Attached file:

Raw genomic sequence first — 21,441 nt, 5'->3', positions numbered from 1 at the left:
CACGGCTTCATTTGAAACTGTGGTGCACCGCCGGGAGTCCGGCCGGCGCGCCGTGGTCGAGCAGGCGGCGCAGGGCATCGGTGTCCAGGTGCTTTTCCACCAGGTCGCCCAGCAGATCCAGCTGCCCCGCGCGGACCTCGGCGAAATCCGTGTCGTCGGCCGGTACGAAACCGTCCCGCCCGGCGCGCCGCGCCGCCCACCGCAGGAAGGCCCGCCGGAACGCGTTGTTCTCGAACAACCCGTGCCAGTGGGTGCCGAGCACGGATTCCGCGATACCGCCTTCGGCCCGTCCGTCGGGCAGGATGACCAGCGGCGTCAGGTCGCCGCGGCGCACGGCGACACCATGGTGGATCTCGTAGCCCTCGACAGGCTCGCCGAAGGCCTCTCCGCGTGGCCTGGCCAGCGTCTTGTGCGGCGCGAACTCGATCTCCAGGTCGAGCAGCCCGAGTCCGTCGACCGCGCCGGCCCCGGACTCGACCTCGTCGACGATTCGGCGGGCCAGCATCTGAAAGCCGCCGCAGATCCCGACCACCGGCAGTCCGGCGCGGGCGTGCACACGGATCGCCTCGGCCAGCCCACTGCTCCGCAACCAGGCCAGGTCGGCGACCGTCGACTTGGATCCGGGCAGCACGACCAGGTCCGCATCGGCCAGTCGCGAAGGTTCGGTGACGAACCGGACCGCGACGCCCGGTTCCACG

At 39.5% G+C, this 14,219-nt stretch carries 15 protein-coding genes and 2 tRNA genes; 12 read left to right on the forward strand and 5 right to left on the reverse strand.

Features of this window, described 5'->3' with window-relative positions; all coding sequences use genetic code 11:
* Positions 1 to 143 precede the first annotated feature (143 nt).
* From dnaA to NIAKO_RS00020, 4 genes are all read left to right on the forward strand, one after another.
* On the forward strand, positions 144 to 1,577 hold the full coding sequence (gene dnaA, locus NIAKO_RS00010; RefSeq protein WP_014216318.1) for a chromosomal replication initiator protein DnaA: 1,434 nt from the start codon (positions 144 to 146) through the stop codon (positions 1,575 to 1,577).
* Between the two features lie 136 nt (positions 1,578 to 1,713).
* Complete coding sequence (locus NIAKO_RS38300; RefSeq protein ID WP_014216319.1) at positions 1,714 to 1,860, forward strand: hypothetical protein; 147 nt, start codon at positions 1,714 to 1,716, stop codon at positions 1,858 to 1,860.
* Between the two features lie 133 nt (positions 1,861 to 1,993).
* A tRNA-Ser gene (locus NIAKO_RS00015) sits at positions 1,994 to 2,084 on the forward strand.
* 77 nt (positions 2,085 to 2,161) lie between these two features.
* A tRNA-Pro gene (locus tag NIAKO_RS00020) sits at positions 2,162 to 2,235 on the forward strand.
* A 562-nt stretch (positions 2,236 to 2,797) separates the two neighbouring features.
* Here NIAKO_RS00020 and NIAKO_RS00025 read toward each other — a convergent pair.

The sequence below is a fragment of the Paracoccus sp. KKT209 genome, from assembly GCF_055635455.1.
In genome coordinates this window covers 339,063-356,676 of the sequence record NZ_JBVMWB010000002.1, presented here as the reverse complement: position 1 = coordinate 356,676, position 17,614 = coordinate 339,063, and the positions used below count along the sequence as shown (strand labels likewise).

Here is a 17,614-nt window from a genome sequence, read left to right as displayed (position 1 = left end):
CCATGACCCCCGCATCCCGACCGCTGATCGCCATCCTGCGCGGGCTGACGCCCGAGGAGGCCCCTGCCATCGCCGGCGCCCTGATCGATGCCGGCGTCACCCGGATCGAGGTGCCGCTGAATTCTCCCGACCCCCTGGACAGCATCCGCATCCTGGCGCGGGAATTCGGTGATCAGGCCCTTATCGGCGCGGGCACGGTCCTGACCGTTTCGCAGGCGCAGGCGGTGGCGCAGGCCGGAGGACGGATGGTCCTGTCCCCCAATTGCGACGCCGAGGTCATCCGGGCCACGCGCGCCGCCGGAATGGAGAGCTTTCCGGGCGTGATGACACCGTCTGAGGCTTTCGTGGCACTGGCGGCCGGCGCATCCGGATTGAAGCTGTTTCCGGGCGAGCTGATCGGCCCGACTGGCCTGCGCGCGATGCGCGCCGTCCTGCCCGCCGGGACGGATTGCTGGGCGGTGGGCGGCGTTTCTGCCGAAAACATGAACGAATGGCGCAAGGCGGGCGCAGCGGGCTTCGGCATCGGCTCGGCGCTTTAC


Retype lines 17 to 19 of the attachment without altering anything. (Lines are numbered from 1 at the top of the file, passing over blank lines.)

In genome coordinates this window covers 339,063-356,676 of the sequence record NZ_JBVMWB010000002.1, presented here as the reverse complement: position 1 = coordinate 356,676, position 17,614 = coordinate 339,063, and the positions used below count along the sequence as shown (strand labels likewise).

Here is a 17,614-nt window from a genome sequence, read left to right as displayed (position 1 = left end):
CCATGACCCCCGCATCCCGACCGCTGATCGCCATCCTGCGCGGGCTGACGCCCGAGGAGGCCCCTGCCATCGCCGGCGCCCTGATCGATGCCGGCGTCACCCGGATCGAGGTGCCGCTGAATTCTCCCGACCCCCTGGACAGCATCCGCATCCTGGCGCGGGAATTCGGTGATCAGGCCCTTATCGGCGCGGGCACGGTCCTGACCGTTTCGCAGGCGCAGGCGGTGGCGCAGGCCGGAGGACGGATGGTCCTGTCCCCCAATTGCGACGCCGAGGTCATCCGGGCCACGCGCGCCGCCGGAATGGAGAGCTTTCCGGGCGTGATGACACCGTCTGAGGCTTTCGTGGCACTGGCGGCCGGCGCATCCGGATTGAAGCTGTTTCCGGGCGAGCTGATCGGCCCGACTGGCCTGCGCGCGATGCGCGCCGTCCTGCCCGCCGGGACGGATTGCTGGGCGGTGGGCGGCGTTTCTGCCGAAAACATGAACGAATGGCGCAAGGCGGGCGCAGCGGGCTTCGGCATCGGCTCGGCGCTTTAC